“Hope Strong” for Patrick

Patrick Yurek

On his good days, Patrick Yurek enjoyed sketching, playing the saxophone, or just spreading joy. He was caring, loved everyone, and had a quick wit, according to his friends at Tech. 

At other times, he struggled with addiction, suicidal thoughts, and hating himself. 

“People who are suicidal are hard to be friends with, but they’re the ones who need friends the most,” Armanda Crawford said.

Armanda, a senior, said she met Patrick their freshman year. They became good friends and often went hiking around Cummins Falls on the weekends. 

“He cared so much for the people in his life,” she said. “but he had a hard time loving himself.” 

Patrick didn’t hide his depression from his friends and admitted he sometimes felt “stuck emotionally,” she said. 

He lost his battle with depression and took his own life on Jan 14. He was found dead in his apartment in Tech Village. 

“We thought we were on the good track with doctors and medications,” Jason Yurek, Patrick’s father, said. 

He spoke with his son only a few days before his death and he’d been in good spirits, telling him about his plan for school and his future, Yurek said.

“If they knew Patrick was struggling so much, why didn’t they let us know? Why didn’t you tell someone?” Yurek said of Patrick’s friends.

Armanda learned about Patrick’s death when his father posted on Facebook asking that people “Please pray for our family. We lost our son to depression today.”

She said the news was completely unexpected, so she asked a friend to drive her to her parents’ house at 2 a.m.

Patrick was a business major with a variety of talents. His father described him as an intellectual and “an incredible artist.” Patrick also published his own stories on the internet and was a musician, his father said.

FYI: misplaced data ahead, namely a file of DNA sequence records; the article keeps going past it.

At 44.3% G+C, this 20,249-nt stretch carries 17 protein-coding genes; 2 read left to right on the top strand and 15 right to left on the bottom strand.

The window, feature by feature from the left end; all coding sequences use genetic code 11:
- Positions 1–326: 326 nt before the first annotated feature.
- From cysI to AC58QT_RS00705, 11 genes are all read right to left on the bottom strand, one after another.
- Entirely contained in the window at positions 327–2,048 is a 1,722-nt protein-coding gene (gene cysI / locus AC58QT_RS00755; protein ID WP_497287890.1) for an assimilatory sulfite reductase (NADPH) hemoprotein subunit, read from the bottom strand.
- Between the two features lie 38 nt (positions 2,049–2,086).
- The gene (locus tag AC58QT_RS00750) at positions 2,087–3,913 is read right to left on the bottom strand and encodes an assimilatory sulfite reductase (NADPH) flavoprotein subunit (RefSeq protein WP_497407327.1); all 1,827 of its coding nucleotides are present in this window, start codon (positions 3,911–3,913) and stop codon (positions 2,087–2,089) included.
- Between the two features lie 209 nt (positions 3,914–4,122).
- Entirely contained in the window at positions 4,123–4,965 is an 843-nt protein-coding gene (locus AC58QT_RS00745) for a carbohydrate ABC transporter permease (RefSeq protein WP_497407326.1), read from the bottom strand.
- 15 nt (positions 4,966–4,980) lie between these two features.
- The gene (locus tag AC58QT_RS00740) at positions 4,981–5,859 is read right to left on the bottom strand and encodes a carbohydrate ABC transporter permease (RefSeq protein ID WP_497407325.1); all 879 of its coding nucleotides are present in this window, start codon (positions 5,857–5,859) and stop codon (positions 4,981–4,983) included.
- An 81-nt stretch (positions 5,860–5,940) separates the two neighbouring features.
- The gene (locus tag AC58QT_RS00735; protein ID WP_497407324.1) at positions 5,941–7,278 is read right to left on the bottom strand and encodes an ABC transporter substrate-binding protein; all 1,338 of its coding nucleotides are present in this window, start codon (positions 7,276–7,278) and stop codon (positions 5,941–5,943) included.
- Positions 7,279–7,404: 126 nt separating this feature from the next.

Despite all of this, Patrick still struggled with demons. He used illegal drugs to medicate himself and got in trouble with the law, Yurek said. 

“You don’t give up on your child. You fight damn hard,” Yurek said. He always forgave his son, but Patrick couldn’t forgive himself, he said. 

Patrick’s pain ended the day he committed suicide, but for others, the pain is still fresh. He left behind his loved ones, including his father, his mother Shannon, and his siblings Meghan and Nolan. 

“The effect of suicide is like dropping a pebble into still water. It sends out a ripple effect,” Yurek said. “A child dying is a parent’s worst nightmare.” He believes he and his family are just now coming out of a “fog.” Yurek has retired from the military and is currently volunteering in North Carolina for Hurricane Florence clean-up. 

Armanda said she began battling anxiety at school after Patrick died. 

“Sometimes just going about my day, my body would just go into this flight response to where it felt like something was wrong or something was happening,” she said. “Like right before you take a test you haven’t studied for. But, there would be no reason or trigger.”

Yurek said it’s important not to mourn the dead so much that it’s debilitating. One must keep living life, he said. 

“I know he’s in heaven waiting on us,” Yurek said. “I always look up at the stars at night and know he’s looking down on me.” 

Armanda said that while suicide is a difficult subject to talk about, she wants others to join in the conversation because it’s so important. She also believes removing the stigma from counseling would help people. 

“Don’t give up,” she said. 

Yurek said the best thing people can do is just to be there for another. “Reach out to them and ask them how they’re doing, just put a hand on their shoulder and let them know you’re there.”

“I think Patrick would want people to be nice to each other, be nice to Mother Earth and forget about the politics,” Yurek said.